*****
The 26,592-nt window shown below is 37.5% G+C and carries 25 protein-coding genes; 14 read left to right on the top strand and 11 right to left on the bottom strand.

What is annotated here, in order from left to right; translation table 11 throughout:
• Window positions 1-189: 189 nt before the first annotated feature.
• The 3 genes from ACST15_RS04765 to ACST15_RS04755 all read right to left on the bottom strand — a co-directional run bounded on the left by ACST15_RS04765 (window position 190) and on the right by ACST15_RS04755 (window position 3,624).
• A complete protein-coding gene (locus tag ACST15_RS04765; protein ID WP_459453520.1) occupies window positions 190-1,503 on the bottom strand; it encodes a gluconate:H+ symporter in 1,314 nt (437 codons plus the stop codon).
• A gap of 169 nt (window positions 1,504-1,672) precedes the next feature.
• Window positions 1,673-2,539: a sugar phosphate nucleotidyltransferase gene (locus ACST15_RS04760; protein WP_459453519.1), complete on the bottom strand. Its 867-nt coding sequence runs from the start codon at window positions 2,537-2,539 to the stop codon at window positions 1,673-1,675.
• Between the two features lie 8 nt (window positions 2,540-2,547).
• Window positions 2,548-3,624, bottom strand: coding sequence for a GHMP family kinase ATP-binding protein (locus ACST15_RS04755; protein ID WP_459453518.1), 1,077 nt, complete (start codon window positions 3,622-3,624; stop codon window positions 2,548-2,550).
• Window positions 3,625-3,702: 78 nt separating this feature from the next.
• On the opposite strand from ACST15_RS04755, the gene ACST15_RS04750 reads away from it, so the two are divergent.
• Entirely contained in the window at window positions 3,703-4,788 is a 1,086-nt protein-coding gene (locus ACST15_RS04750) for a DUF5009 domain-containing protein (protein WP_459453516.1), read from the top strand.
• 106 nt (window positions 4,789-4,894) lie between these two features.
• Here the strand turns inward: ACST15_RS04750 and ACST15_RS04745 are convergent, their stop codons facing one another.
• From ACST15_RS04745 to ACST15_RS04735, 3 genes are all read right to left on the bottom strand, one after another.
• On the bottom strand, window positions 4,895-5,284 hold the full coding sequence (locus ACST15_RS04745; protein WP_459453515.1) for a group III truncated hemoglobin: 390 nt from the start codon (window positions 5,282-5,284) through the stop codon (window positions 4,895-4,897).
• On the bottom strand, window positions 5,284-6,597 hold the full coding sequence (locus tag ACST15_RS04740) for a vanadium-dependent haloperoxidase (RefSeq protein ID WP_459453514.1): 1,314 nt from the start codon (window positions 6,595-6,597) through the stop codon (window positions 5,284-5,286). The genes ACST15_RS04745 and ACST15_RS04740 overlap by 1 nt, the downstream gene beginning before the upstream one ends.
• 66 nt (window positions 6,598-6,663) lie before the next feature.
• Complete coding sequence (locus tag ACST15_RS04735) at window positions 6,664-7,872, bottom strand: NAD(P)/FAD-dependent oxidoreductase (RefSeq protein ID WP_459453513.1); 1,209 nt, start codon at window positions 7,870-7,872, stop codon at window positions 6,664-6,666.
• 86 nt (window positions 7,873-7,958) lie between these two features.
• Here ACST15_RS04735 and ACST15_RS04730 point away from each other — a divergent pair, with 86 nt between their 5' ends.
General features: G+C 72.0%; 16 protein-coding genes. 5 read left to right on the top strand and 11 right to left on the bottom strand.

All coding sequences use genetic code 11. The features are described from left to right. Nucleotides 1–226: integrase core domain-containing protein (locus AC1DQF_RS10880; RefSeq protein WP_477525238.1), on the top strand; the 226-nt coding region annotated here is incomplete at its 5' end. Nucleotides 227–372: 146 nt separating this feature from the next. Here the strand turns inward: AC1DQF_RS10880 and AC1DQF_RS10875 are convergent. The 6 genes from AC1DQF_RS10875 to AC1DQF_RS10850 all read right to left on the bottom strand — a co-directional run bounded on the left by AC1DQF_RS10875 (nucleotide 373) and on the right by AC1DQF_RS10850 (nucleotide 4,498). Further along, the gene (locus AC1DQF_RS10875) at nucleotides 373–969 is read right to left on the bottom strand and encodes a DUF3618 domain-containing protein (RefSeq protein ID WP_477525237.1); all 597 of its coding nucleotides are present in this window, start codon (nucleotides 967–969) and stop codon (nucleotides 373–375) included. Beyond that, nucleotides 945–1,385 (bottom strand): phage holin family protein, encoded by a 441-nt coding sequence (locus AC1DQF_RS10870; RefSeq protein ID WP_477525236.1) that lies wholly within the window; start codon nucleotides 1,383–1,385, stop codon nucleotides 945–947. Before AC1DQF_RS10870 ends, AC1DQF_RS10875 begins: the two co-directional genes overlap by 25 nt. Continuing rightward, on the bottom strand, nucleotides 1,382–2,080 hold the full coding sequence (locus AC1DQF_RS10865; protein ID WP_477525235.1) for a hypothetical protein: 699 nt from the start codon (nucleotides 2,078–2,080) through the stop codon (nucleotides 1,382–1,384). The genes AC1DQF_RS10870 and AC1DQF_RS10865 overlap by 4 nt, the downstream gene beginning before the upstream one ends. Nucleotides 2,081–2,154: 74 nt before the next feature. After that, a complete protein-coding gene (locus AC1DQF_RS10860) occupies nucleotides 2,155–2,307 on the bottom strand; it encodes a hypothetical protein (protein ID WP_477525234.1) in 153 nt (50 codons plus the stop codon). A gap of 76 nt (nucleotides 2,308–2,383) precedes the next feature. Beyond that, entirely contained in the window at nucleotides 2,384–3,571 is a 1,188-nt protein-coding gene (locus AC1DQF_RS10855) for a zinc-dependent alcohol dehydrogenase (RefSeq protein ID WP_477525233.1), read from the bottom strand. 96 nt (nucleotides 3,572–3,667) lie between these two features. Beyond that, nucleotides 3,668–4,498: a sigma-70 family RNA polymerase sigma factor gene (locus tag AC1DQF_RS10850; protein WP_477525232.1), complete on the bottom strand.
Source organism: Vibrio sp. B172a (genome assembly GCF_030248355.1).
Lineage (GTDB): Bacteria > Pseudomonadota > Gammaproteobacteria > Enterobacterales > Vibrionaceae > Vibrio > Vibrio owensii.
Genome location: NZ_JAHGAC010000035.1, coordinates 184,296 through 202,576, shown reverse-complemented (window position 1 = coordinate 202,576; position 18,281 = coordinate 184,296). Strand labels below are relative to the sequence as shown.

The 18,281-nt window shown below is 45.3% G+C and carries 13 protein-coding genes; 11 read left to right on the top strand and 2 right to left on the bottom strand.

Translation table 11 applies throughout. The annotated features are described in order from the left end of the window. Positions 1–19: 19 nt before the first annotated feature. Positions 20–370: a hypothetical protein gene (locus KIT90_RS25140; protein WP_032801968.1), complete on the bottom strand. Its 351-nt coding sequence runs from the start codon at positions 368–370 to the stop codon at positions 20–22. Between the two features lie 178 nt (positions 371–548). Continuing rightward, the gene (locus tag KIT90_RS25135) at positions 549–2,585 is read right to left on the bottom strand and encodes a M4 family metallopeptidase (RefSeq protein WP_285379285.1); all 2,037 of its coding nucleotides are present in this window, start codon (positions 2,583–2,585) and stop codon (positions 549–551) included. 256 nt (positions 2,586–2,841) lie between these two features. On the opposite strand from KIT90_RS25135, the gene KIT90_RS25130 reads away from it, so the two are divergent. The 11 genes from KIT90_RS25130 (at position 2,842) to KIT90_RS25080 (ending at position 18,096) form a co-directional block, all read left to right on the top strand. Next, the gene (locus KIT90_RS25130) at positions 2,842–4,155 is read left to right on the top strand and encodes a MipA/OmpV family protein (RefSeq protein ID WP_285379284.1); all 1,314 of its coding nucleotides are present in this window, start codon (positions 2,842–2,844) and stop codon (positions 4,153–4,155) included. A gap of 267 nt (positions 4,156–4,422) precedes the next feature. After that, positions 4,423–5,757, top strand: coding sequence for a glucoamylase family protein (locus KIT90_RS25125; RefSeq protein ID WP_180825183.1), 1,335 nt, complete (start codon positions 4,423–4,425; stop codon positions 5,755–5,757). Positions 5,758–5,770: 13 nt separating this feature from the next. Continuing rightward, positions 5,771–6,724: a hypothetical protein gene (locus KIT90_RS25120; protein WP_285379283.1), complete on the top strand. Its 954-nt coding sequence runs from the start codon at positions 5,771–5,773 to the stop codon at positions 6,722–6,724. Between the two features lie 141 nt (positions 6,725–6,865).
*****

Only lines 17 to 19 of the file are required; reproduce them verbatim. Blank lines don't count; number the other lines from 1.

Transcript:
• On the bottom strand, window positions 5,284-6,597 hold the full coding sequence (locus tag ACST15_RS04740) for a vanadium-dependent haloperoxidase (RefSeq protein ID WP_459453514.1): 1,314 nt from the start codon (window positions 6,595-6,597) through the stop codon (window positions 5,284-5,286). The genes ACST15_RS04745 and ACST15_RS04740 overlap by 1 nt, the downstream gene beginning before the upstream one ends.
• 66 nt (window positions 6,598-6,663) lie before the next feature.
• Complete coding sequence (locus tag ACST15_RS04735) at window positions 6,664-7,872, bottom strand: NAD(P)/FAD-dependent oxidoreductase (RefSeq protein ID WP_459453513.1); 1,209 nt, start codon at window positions 7,870-7,872, stop codon at window positions 6,664-6,666.